Yesterday was a bad day for Chevron once again. Its favorite judge, Lewis Kaplan, basically said the charges the oil giant has brought against the Ecuadorians and their representatives are not likely to stand up in court. And, Chevron shareholders asked the SEC to investigate the company's lack of disclosure concerning the risks it faces from the $18 billion judgment.
Meanwhile Shareholders Call For SEC Investigation
See here about the SEC investigation. Below is the press statement released by the Amazon Defense Coalition about Kaplan's ruling:
Chevron suffered two new legal setbacks today when a U.S. federal judge who usually favors the company rejected its attempt to attach the assets of the Ecuadorians and their counsel who won an $18 billion judgment for environmental damage and separately tossed out two fraud-related claims against an American lawyer, according to published court decisions.
Judge Lewis A. Kaplan -- who for the last two years has almost uniformly favored Chevron in the hotly contested case -- also cast doubt on the viability of Chevron's two remaining claims under the federal civil racketeering statute, dealing another blow to the oil giant's campaign to evade paying the landmark judgment that was issued in February of 2011.
The decisions are the latest in a series of legal setbacks this year against Chevron over the $18 billion judgment. They include the unanimous reversal of Kaplan in a U.S. federal appeals court of a worldwide injunction against enforcement of the Ecuadorian judgment; an Ecuadorian appellate court's confirmation of a trial court decision that Chevron dumped billions of gallons of toxic waste into Ecuador's Amazon; and now, a refusal to attach the assets of the Ecuadorians and a narrowing of the fraud case.
Kaplan also cast doubt on the remaining RICO claims, saying they "raised a question concerning whether and to what extent Chevron may recover ... for injuries sustained" outside of the United States.
"Suffice it to say for present purposes that Chevron on the present record has not established that it is likely to prevail on its claim" that funds spent to defend the case in Ecuador would be recoverable in the fraud case, essentially eviscerating the company's ability to recover damages, according to the court.
In making his rulings on a pre-trial motion to dismiss the fraud case, Kaplan was required by law to assume that all facts alleged by Chevron were true even though they are contested by the rainforest communities and their counsel, who allege that Chevron committed criminal acts and fraud to cover up its extensive contamination in the South American nation.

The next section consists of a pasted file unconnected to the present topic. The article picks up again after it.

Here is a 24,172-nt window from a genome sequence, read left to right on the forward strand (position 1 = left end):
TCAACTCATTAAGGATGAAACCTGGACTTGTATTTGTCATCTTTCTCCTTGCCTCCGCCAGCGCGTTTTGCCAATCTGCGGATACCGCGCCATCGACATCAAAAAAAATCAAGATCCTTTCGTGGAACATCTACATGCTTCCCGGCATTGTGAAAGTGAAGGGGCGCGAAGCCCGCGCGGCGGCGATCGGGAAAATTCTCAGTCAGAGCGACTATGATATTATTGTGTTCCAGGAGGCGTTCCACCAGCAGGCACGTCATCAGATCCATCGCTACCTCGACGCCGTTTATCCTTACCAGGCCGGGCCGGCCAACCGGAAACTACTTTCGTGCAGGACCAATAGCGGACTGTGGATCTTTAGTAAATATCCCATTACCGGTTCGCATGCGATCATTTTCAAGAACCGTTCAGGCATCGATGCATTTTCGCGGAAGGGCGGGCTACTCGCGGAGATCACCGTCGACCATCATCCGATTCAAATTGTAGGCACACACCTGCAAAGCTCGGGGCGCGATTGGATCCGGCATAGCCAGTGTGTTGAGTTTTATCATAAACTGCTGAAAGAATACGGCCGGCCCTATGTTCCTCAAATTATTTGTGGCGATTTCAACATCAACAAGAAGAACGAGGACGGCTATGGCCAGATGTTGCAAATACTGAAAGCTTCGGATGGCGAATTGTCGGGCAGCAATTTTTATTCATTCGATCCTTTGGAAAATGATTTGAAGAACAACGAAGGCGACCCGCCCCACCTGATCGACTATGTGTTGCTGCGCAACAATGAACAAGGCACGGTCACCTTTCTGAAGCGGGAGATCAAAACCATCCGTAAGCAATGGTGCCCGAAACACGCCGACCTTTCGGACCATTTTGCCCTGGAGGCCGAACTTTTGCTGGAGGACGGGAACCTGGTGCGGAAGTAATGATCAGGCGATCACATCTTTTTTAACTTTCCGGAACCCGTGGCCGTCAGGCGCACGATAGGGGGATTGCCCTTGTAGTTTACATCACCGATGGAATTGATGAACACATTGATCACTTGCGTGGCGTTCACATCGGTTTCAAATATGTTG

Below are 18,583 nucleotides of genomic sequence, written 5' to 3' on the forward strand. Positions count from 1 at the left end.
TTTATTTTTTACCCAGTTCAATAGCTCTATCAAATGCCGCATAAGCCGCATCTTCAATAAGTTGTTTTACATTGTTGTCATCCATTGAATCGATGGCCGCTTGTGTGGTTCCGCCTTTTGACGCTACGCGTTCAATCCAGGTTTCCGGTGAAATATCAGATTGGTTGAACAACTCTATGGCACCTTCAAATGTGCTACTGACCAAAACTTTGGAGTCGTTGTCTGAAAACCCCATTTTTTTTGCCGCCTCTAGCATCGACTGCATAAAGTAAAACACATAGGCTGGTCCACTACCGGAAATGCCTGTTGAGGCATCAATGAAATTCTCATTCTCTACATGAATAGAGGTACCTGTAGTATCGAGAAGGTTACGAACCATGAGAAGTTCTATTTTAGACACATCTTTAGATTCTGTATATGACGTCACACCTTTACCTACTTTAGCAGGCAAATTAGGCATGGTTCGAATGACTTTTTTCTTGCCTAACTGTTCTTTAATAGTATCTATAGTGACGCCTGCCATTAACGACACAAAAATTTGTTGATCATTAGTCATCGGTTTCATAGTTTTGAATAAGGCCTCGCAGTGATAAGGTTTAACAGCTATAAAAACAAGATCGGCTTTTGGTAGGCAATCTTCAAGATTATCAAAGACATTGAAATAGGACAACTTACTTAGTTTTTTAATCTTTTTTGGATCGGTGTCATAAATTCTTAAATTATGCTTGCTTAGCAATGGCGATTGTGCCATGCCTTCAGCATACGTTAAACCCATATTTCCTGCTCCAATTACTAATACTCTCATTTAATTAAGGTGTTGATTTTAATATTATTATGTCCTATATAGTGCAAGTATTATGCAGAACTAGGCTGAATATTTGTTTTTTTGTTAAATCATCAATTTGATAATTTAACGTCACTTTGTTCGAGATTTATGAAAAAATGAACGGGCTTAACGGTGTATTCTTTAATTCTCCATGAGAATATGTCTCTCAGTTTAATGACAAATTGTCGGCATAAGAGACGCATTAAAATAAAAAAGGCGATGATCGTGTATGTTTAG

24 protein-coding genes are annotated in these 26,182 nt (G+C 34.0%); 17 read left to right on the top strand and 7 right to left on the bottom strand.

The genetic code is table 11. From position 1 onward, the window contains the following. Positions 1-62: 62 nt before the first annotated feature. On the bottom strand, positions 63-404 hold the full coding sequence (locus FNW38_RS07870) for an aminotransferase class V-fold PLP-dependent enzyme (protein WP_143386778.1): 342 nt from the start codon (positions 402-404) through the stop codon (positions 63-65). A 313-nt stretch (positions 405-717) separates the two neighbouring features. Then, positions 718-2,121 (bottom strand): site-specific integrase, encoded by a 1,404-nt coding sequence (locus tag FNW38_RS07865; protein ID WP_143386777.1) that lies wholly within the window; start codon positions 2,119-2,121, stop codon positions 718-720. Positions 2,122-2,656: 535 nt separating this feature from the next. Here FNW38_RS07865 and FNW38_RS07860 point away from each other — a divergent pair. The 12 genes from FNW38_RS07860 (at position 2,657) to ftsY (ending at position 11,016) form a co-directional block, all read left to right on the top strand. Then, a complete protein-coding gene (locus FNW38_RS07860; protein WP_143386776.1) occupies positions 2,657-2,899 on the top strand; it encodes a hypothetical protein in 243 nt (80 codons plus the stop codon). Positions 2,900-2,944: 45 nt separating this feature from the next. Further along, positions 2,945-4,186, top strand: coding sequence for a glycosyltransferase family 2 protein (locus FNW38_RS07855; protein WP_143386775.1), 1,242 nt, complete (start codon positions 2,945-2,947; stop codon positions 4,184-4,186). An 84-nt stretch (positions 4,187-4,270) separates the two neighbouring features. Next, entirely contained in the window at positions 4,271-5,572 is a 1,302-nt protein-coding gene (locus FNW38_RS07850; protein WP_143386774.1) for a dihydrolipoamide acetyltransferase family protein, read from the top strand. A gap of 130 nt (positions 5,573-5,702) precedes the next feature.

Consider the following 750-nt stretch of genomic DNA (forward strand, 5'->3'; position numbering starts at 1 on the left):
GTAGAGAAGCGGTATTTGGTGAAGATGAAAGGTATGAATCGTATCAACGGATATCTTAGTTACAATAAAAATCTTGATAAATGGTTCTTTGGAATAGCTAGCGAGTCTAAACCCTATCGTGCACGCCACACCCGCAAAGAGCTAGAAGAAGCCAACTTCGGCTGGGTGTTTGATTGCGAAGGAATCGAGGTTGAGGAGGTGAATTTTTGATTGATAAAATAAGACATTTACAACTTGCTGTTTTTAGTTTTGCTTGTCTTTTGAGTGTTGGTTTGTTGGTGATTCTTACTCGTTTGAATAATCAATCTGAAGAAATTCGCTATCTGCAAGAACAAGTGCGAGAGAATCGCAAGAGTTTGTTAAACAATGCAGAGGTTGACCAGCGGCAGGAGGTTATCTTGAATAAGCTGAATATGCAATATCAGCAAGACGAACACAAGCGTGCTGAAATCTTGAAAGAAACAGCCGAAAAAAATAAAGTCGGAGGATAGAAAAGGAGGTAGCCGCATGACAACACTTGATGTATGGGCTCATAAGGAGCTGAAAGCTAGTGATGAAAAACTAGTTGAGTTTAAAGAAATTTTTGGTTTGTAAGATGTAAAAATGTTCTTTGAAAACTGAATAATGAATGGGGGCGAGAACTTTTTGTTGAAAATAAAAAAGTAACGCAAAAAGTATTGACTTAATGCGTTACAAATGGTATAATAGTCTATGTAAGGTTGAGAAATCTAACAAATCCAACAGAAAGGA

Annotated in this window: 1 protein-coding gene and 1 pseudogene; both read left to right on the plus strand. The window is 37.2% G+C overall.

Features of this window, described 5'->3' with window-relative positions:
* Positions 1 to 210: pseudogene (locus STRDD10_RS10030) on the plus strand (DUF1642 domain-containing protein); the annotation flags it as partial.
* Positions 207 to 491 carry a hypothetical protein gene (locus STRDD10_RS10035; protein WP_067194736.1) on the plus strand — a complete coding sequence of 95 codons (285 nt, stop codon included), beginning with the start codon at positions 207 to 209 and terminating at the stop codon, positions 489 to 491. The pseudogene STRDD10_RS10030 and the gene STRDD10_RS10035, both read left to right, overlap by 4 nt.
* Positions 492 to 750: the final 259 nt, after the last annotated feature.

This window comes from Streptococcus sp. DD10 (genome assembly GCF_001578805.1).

Yet even with the assumption its disputed allegations were true, Chevron still found two of its claims tossed out and was soundly rebuked by Kaplan on the attachment issue, said Karen Hinton, the U.S. spokesperson for the Ecuadorians. At this point, Chevron is the only party in the litigation facing attachment of its assets given that the Ecuador judgment is enforceable around the world, Hinton added.
"These rulings by Judge Kaplan are yet another devastating setback for Chevron's prospects to avoid paying the Ecuador judgment," said Hinton. "The fact Chevron is now running into resistance from its most favored U.S. federal judge shows just how dim the company's legal outlook has become on the Ecuador case."
"Chevron has suffered a virtually uninterrupted string of defeats in courts in Ecuador and the United States over the past year and we expect this trend to continue in the coming months in courts around the world," Hinton added.Hinton also released this statement to reporters:
"Judge Kaplan's decisions to deny Chevron attachment and to throw out several fraud claims represent yet another setback for the oil company and its shareholders. In the last year, Chevron has seen courts in Ecuador and the U.S. vacate its worldwide injunction against enforcement of the Ecuador judgment; affirm the Ecuador trial court judgment; reject an international investor arbitration attempt to block the Ecuador trial; deny a motion to attach the assets of the Ecuadorian rainforest communities; and throw out a good portion of its fraud case against the Ecuadorians and their American lawyers. Given that it still refuses to pay the Ecuador judgment, it is Chevron that now faces attachment actions against billions of dollars of company assets in courts around the world for intentionally polluting the Ecuadorian rainforest.
"That said, Chevron's RICO charges always have been baseless and are nothing more than a public relations stunt to hide the company's environmental abuses and fraud in Ecuador that destroyed the rainforest and killed numerous people with cancer and other oil-related diseases. If the RICO case proceeds to trial, which is highly doubtful in light of today's ruling, the rainforest communities and their counsel plan to file counterclaims against Chevron and certain of its executives for fraud and are confident that the case will result in a finding of additional liability against individuals in Chevron who are responsible for the environmental disaster and cover-up."
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